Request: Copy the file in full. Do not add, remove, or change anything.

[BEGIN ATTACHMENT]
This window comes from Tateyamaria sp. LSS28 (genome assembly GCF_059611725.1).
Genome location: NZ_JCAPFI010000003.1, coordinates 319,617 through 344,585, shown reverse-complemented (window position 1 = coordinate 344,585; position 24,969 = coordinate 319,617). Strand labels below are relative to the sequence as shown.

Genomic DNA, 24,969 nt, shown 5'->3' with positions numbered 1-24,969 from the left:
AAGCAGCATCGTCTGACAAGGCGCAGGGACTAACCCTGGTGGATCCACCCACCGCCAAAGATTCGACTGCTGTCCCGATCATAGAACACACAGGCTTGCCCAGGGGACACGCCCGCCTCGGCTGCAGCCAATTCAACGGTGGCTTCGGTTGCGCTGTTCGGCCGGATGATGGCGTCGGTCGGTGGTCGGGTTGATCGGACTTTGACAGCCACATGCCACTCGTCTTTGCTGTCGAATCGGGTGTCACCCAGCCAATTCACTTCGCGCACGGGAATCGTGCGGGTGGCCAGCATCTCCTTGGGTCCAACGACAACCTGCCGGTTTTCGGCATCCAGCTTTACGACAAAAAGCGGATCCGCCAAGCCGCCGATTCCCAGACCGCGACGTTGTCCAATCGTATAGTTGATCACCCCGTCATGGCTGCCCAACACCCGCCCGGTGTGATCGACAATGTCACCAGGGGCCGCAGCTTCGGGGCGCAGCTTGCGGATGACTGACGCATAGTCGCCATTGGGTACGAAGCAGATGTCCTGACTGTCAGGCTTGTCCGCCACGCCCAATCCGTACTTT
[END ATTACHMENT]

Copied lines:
This window comes from Tateyamaria sp. LSS28 (genome assembly GCF_059611725.1).
Genome location: NZ_JCAPFI010000003.1, coordinates 319,617 through 344,585, shown reverse-complemented (window position 1 = coordinate 344,585; position 24,969 = coordinate 319,617). Strand labels below are relative to the sequence as shown.

Genomic DNA, 24,969 nt, shown 5'->3' with positions numbered 1-24,969 from the left:
AAGCAGCATCGTCTGACAAGGCGCAGGGACTAACCCTGGTGGATCCACCCACCGCCAAAGATTCGACTGCTGTCCCGATCATAGAACACACAGGCTTGCCCAGGGGACACGCCCGCCTCGGCTGCAGCCAATTCAACGGTGGCTTCGGTTGCGCTGTTCGGCCGGATGATGGCGTCGGTCGGTGGTCGGGTTGATCGGACTTTGACAGCCACATGCCACTCGTCTTTGCTGTCGAATCGGGTGTCACCCAGCCAATTCACTTCGCGCACGGGAATCGTGCGGGTGGCCAGCATCTCCTTGGGTCCAACGACAACCTGCCGGTTTTCGGCATCCAGCTTTACGACAAAAAGCGGATCCGCCAAGCCGCCGATTCCCAGACCGCGACGTTGTCCAATCGTATAGTTGATCACCCCGTCATGGCTGCCCAACACCCGCCCGGTGTGATCGACAATGTCACCAGGGGCCGCAGCTTCGGGGCGCAGCTTGCGGATGACTGACGCATAGTCGCCATTGGGTACGAAGCAGATGTCCTGACTGTCAGGCTTGTCCGCCACGCCCAATCCGTACTTT